A state law that now regulates the kind of waste shipped to Michigan landfills from out of state took effect Monday, a few days after a federal court judge denied an effort by the waste industry to postpone it for a second time.
U.S. District Court Judge Avern Cohn denied a request for a preliminary injunction filed by the National Solid Waste Management Association (NSWMA), which sued to block the law. Yet, Judge Cohn didn’t rule on the merits of the case.
Cohn’s decision on Friday came a little more than a month after he delayed by 30 days the law’s October 1st effective date, saying details had not been worked out for a system that would determine if out-of-state waste meets the requirements set out in the law.
The law requires that jurisdictions, including other states and Canada, shipping waste into Michigan have the same prohibitions Michigan has for what kind of waste they allow in their trash.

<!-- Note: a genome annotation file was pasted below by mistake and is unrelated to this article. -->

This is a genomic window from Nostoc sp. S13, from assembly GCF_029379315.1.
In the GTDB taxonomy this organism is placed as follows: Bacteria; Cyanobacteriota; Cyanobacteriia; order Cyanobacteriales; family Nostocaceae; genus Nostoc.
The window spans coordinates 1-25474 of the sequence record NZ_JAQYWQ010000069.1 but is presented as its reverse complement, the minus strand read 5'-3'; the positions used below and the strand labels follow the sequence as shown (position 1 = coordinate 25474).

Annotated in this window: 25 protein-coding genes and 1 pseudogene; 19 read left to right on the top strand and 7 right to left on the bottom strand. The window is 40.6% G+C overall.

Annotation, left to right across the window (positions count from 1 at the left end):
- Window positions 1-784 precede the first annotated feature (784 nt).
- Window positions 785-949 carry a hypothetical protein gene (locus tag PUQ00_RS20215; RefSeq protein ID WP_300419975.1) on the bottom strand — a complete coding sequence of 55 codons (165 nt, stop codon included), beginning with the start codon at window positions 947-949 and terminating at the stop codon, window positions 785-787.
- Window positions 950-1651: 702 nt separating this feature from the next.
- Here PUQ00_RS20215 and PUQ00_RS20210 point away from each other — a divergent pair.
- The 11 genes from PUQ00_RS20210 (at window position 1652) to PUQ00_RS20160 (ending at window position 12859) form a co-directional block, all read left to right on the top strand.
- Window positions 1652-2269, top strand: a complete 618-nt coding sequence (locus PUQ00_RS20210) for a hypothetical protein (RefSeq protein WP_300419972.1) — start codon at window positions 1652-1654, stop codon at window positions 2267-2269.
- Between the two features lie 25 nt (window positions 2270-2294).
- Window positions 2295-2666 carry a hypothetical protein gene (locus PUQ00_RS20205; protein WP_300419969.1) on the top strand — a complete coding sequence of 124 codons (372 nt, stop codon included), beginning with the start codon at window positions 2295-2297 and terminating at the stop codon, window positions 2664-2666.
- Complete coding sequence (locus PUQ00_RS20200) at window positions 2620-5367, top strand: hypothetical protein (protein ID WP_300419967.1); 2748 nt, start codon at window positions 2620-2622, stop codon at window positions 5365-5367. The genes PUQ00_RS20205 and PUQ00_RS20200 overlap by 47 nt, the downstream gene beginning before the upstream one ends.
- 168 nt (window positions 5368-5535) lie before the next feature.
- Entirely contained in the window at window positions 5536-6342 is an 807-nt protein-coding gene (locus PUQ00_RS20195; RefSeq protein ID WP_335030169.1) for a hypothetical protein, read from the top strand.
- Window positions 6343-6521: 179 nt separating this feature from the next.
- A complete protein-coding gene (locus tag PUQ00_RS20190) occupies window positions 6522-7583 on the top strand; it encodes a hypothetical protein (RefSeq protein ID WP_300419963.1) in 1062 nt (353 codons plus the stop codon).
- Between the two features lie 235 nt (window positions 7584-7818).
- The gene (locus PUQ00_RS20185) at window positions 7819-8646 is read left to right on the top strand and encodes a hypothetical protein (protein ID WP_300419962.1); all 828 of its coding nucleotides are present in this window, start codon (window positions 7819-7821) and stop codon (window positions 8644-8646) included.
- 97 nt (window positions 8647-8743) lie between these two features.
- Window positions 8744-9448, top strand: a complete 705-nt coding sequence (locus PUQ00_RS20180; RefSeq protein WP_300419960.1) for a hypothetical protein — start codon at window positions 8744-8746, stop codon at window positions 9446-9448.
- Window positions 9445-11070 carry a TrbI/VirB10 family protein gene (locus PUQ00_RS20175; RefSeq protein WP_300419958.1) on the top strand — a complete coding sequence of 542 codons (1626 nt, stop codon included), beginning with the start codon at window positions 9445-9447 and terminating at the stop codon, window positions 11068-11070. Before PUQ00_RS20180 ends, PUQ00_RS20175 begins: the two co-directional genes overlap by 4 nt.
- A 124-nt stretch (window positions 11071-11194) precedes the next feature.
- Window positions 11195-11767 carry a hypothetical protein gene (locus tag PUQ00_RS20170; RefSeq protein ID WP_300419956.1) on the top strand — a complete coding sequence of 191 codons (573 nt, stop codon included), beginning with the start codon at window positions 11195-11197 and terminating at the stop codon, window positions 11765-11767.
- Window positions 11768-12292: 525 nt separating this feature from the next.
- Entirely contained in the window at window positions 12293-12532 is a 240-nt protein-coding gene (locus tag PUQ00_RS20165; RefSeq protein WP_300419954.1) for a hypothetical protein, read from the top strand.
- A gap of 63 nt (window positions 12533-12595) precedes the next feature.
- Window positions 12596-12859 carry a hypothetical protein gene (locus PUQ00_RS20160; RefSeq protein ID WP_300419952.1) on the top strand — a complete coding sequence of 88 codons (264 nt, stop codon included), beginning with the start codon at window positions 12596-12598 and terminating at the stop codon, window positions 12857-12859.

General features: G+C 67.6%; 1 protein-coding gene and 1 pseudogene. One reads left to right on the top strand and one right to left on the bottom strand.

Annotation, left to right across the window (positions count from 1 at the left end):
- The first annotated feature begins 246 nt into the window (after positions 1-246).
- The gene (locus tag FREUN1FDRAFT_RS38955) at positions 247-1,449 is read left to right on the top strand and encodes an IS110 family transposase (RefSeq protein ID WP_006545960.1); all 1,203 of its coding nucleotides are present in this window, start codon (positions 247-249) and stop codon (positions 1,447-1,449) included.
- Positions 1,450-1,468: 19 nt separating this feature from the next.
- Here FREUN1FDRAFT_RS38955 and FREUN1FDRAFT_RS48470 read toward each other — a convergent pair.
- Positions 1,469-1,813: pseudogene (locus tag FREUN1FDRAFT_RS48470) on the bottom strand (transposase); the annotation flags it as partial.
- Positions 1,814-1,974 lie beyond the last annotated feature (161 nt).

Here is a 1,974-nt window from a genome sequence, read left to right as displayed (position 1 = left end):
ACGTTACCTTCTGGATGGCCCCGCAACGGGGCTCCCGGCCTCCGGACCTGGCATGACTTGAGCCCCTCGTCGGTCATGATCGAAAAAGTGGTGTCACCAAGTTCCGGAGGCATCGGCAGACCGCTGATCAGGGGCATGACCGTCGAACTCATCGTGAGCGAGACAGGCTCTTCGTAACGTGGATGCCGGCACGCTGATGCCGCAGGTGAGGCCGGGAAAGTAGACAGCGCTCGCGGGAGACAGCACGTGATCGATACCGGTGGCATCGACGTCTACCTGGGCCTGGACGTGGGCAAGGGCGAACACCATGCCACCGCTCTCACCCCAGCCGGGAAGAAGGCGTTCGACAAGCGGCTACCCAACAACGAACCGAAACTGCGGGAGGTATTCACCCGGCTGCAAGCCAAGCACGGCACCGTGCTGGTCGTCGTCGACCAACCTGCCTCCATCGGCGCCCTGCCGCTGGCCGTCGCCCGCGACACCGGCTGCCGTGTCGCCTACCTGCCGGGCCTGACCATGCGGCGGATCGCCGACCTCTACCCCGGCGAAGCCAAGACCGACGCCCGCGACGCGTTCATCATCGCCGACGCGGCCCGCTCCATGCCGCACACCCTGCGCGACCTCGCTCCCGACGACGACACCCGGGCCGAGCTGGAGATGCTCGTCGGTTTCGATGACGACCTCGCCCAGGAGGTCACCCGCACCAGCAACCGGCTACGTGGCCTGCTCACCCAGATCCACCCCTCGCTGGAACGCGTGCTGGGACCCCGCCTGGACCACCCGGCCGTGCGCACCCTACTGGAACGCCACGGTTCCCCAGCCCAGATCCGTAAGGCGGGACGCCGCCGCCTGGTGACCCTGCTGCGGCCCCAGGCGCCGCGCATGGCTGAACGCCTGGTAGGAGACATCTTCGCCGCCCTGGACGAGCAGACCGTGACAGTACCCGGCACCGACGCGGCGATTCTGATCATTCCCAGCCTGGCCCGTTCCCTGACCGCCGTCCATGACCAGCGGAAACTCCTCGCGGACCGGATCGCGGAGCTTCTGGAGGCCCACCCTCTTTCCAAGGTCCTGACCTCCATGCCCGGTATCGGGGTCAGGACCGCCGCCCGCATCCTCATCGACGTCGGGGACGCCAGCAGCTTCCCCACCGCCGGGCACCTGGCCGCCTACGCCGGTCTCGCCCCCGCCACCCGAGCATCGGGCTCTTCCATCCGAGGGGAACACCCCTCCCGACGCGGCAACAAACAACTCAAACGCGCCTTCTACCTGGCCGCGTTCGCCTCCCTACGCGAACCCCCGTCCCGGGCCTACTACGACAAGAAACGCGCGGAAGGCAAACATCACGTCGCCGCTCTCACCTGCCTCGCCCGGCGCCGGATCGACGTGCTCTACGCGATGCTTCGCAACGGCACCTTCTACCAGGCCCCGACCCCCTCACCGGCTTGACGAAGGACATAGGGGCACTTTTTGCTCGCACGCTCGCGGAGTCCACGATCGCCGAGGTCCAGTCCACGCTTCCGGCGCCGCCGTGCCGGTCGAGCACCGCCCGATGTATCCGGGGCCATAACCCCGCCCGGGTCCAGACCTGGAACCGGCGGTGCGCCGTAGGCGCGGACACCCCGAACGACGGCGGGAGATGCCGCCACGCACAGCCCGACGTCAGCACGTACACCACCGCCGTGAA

David Biderman, general counsel for the NSWMA, said the group was disappointed by Cohn’s decision and is considering legal options including a possible appeal.
Frank Ruswick, special assistant to Michigan Department of Environmental Quality Director Steve Chester, said the state will work with landfill owners and operators as it implements the new law.
"People should, and we would expect them to, be complying with the legal requirements," he said. "We don’t intend to impose any emergency inspections, but we will monitor compliance as part of our routine."